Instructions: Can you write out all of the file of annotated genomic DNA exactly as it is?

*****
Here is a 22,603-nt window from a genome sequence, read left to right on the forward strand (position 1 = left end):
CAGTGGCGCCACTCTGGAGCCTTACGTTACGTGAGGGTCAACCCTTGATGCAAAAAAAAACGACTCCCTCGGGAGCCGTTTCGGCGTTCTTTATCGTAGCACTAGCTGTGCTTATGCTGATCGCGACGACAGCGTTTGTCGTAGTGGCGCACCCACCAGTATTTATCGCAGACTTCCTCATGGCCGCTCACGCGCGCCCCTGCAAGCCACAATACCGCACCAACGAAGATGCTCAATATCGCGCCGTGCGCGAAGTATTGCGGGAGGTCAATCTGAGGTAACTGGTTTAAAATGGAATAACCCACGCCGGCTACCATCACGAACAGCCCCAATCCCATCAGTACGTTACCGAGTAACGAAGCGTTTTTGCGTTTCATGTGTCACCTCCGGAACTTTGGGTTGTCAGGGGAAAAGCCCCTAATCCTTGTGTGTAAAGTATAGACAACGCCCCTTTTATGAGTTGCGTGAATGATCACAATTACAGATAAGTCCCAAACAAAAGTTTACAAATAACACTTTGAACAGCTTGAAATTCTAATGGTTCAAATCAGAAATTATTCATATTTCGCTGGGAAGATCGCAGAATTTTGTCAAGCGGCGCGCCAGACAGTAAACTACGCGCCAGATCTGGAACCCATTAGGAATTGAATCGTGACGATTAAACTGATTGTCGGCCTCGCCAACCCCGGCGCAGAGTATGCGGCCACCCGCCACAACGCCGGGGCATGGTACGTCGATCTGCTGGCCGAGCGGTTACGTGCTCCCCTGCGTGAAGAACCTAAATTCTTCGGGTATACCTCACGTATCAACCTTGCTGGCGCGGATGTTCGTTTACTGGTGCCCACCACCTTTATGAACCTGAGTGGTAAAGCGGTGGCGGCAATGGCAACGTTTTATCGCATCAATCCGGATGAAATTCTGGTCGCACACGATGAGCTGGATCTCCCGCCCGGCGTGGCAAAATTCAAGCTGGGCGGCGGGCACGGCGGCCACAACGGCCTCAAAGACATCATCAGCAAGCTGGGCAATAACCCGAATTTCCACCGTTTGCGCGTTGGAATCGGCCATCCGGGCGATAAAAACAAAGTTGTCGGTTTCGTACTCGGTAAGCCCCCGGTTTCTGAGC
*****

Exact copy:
Here is a 22,603-nt window from a genome sequence, read left to right on the forward strand (position 1 = left end):
CAGTGGCGCCACTCTGGAGCCTTACGTTACGTGAGGGTCAACCCTTGATGCAAAAAAAAACGACTCCCTCGGGAGCCGTTTCGGCGTTCTTTATCGTAGCACTAGCTGTGCTTATGCTGATCGCGACGACAGCGTTTGTCGTAGTGGCGCACCCACCAGTATTTATCGCAGACTTCCTCATGGCCGCTCACGCGCGCCCCTGCAAGCCACAATACCGCACCAACGAAGATGCTCAATATCGCGCCGTGCGCGAAGTATTGCGGGAGGTCAATCTGAGGTAACTGGTTTAAAATGGAATAACCCACGCCGGCTACCATCACGAACAGCCCCAATCCCATCAGTACGTTACCGAGTAACGAAGCGTTTTTGCGTTTCATGTGTCACCTCCGGAACTTTGGGTTGTCAGGGGAAAAGCCCCTAATCCTTGTGTGTAAAGTATAGACAACGCCCCTTTTATGAGTTGCGTGAATGATCACAATTACAGATAAGTCCCAAACAAAAGTTTACAAATAACACTTTGAACAGCTTGAAATTCTAATGGTTCAAATCAGAAATTATTCATATTTCGCTGGGAAGATCGCAGAATTTTGTCAAGCGGCGCGCCAGACAGTAAACTACGCGCCAGATCTGGAACCCATTAGGAATTGAATCGTGACGATTAAACTGATTGTCGGCCTCGCCAACCCCGGCGCAGAGTATGCGGCCACCCGCCACAACGCCGGGGCATGGTACGTCGATCTGCTGGCCGAGCGGTTACGTGCTCCCCTGCGTGAAGAACCTAAATTCTTCGGGTATACCTCACGTATCAACCTTGCTGGCGCGGATGTTCGTTTACTGGTGCCCACCACCTTTATGAACCTGAGTGGTAAAGCGGTGGCGGCAATGGCAACGTTTTATCGCATCAATCCGGATGAAATTCTGGTCGCACACGATGAGCTGGATCTCCCGCCCGGCGTGGCAAAATTCAAGCTGGGCGGCGGGCACGGCGGCCACAACGGCCTCAAAGACATCATCAGCAAGCTGGGCAATAACCCGAATTTCCACCGTTTGCGCGTTGGAATCGGCCATCCGGGCGATAAAAACAAAGTTGTCGGTTTCGTACTCGGTAAGCCCCCGGTTTCTGAGC